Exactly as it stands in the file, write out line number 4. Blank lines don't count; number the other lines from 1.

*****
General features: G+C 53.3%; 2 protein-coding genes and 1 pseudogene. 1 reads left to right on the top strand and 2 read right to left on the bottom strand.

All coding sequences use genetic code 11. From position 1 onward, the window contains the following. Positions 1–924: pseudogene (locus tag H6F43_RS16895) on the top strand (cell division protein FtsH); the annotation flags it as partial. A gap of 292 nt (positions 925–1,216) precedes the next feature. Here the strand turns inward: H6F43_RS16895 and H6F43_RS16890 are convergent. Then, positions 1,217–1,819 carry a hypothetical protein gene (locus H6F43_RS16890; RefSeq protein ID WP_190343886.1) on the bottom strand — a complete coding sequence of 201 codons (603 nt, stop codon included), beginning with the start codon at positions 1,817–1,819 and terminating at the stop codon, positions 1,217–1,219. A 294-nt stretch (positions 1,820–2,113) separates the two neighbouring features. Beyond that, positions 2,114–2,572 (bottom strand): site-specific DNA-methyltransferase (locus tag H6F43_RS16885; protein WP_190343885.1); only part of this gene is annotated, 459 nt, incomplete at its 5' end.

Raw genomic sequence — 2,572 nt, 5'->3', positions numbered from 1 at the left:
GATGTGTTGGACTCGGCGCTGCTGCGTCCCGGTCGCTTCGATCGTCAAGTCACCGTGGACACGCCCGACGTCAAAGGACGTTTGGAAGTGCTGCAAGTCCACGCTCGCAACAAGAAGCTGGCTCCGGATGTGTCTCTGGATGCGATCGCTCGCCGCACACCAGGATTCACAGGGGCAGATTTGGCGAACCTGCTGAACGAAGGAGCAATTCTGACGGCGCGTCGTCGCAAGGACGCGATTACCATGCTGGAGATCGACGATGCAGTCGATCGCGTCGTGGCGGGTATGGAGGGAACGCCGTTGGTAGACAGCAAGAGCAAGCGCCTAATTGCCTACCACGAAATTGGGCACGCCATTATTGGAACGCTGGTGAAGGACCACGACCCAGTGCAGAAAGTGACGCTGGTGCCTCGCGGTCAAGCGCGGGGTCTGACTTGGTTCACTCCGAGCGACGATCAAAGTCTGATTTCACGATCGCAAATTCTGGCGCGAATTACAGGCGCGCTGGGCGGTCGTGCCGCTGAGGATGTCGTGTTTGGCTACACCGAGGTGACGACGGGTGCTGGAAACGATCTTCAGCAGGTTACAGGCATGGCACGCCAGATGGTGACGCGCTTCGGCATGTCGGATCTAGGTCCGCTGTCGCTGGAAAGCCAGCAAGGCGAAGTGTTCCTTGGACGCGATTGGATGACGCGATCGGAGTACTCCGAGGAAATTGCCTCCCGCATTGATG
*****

GATGTGTTGGACTCGGCGCTGCTGCGTCCCGGTCGCTTCGATCGTCAAGTCACCGTGGACACGCCCGACGTCAAAGGACGTTTGGAAGTGCTGCAAGTCCACGCTCGCAACAAGAAGCTGGCTCCGGATGTGTCTCTGGATGCGATCGCTCGCCGCACACCAGGATTCACAGGGGCAGATTTGGCGAACCTGCTGAACGAAGGAGCAATTCTGACGGCGCGTCGTCGCAAGGACGCGATTACCATGCTGGAGATCGACGATGCAGTCGATCGCGTCGTGGCGGGTATGGAGGGAACGCCGTTGGTAGACAGCAAGAGCAAGCGCCTAATTGCCTACCACGAAATTGGGCACGCCATTATTGGAACGCTGGTGAAGGACCACGACCCAGTGCAGAAAGTGACGCTGGTGCCTCGCGGTCAAGCGCGGGGTCTGACTTGGTTCACTCCGAGCGACGATCAAAGTCTGATTTCACGATCGCAAATTCTGGCGCGAATTACAGGCGCGCTGGGCGGTCGTGCCGCTGAGGATGTCGTGTTTGGCTACACCGAGGTGACGACGGGTGCTGGAAACGATCTTCAGCAGGTTACAGGCATGGCACGCCAGATGGTGACGCGCTTCGGCATGTCGGATCTAGGTCCGCTGTCGCTGGAAAGCCAGCAAGGCGAAGTGTTCCTTGGACGCGATTGGATGACGCGATCGGAGTACTCCGAGGAAATTGCCTCCCGCATTGATG